Star fruit (Averrhoa carambola) plants tend to accumulate significant amounts of Mn in their tissues. However, information regarding the form in which the plant stores the excess is scarce. For a deeper understanding of this aspect, star fruit plantlets were grown in nutritive solutions of Furlani (1999) with increasing levels of Mn (0, 0.5, 25 and 50 mg L-1), and after 30, 60, 90 and 120 days the tissues were collected and subjected to a sequence of extracting solutions: water, DTPA (diethyltriaminepentacetic acid), and HCl (chloridric acid) 1 mol L-1. Then, Mn was determined in the extracts and remaining tissues. Increasing Mn concentrations were found in the extracts with water, DTPA and HCl. The greatest part of Mn (about 50 %) was detected in the remaining tissues, even after successive extractions with the different solutions, suggesting a strong linkage to plant tissues. Highest Mn concentrations were found in the roots, then the stalk and the leaf tissues, suggesting that star fruit plants tend to fix Mn in the root tissues, which is possibly a defense mechanism to limit Mn transport to the aerial part, to avoid plant intoxication.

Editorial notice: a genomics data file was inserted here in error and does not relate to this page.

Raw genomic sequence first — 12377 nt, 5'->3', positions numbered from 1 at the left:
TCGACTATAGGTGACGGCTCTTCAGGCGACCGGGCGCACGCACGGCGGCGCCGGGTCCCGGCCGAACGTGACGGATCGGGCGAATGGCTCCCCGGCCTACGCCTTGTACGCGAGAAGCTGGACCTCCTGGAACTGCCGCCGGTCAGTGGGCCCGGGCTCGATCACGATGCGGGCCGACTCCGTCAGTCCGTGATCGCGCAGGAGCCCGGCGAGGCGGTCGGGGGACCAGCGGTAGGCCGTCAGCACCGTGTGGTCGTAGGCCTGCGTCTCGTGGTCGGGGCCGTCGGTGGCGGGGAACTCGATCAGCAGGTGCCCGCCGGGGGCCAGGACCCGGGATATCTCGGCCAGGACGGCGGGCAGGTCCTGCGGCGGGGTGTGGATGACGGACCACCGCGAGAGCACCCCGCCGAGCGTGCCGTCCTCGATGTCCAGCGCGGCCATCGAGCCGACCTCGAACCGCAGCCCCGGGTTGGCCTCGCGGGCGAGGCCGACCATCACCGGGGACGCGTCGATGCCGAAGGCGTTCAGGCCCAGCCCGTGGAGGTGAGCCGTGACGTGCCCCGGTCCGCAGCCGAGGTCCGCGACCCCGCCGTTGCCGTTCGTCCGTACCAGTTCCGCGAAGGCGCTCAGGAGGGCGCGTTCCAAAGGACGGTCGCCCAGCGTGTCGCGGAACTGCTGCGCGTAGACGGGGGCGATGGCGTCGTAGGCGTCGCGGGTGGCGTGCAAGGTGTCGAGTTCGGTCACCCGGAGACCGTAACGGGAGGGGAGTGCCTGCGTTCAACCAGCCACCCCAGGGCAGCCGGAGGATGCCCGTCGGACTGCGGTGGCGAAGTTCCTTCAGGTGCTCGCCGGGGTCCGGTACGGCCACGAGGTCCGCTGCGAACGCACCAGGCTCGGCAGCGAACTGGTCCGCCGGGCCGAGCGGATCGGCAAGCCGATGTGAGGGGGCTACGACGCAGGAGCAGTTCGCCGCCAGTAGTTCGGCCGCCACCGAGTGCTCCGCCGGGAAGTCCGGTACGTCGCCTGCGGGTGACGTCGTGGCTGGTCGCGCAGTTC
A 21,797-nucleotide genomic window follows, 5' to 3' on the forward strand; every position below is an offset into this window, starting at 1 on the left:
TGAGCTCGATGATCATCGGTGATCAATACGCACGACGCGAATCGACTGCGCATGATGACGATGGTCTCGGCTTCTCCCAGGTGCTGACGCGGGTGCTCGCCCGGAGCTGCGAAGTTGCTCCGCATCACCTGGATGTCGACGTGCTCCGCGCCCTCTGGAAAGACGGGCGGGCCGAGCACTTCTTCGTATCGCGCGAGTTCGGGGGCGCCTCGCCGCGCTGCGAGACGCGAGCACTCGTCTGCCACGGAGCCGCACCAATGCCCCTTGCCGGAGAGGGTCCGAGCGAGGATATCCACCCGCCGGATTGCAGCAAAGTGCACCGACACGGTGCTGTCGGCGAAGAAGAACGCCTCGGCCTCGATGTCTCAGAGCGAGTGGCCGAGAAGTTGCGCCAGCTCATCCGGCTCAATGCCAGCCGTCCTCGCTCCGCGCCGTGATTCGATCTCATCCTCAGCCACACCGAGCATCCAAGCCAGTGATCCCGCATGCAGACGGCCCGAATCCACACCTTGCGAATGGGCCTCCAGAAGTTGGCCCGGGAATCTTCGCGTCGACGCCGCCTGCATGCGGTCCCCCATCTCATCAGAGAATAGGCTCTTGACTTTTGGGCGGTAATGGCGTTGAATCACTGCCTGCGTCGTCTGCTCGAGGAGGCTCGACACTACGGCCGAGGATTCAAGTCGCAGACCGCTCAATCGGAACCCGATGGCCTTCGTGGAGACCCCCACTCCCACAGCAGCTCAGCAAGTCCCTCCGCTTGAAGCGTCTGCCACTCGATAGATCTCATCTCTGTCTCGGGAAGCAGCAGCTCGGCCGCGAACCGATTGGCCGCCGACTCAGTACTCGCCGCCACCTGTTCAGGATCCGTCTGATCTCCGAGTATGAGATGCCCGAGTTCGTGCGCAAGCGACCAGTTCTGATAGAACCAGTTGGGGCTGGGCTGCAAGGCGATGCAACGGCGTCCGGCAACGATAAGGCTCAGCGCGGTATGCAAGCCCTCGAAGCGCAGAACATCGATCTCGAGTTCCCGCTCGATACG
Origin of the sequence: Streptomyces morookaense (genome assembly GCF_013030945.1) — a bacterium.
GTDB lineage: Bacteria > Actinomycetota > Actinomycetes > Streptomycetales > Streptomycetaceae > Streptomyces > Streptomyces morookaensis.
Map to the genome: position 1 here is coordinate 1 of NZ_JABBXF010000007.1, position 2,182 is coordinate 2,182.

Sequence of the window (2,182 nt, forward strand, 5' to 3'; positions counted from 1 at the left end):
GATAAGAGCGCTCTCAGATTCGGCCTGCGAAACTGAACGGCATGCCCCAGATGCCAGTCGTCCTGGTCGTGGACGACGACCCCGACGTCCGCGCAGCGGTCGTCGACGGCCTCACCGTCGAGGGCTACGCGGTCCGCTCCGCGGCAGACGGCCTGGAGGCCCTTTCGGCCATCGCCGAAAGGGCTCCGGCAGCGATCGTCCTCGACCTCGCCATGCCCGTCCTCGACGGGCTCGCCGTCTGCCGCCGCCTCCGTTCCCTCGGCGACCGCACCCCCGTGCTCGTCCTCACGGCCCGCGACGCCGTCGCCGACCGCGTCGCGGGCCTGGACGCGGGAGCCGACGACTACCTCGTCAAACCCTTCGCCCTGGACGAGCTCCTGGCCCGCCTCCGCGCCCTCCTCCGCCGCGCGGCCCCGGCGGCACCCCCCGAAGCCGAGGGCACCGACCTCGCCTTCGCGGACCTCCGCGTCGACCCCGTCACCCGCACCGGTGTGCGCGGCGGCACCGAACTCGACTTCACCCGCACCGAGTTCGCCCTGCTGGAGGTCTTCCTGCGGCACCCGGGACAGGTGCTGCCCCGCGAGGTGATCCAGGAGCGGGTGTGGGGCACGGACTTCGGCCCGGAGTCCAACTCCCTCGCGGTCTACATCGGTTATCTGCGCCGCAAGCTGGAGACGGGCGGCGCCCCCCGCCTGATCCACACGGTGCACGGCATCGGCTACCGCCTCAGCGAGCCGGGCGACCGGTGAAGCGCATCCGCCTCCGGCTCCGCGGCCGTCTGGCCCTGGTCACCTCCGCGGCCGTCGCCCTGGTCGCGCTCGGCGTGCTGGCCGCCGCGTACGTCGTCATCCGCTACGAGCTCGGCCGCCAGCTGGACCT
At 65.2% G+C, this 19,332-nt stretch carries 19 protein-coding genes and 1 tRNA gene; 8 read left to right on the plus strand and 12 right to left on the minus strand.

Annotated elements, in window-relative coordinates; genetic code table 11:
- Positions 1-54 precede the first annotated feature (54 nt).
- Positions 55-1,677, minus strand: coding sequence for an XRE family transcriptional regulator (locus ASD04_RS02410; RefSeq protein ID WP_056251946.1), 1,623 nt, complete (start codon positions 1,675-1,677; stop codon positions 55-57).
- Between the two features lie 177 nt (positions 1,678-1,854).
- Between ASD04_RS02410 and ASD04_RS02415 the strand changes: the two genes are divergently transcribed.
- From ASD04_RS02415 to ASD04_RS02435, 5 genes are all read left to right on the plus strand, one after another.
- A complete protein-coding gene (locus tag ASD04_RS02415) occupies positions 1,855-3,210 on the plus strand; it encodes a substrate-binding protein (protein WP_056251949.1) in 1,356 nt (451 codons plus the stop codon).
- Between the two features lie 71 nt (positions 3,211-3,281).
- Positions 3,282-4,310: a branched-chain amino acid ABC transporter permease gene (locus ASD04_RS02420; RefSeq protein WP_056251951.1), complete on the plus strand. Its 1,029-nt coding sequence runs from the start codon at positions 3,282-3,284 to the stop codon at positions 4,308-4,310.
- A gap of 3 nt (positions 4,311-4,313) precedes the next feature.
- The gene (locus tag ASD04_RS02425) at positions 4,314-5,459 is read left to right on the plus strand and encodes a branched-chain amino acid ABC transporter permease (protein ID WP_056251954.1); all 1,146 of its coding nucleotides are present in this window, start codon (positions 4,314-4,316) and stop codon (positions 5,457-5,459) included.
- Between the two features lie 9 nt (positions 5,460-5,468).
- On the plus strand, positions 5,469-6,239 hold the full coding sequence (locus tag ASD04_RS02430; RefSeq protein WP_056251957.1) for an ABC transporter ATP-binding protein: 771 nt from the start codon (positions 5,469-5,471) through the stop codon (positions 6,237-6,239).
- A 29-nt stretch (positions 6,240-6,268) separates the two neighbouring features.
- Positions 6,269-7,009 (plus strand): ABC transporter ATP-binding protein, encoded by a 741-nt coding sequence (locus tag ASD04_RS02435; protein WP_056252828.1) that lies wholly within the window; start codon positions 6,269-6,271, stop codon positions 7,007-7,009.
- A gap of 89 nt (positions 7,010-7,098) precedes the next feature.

Averrhoa carambola; star fruit; tolerance; micronutrients; manganese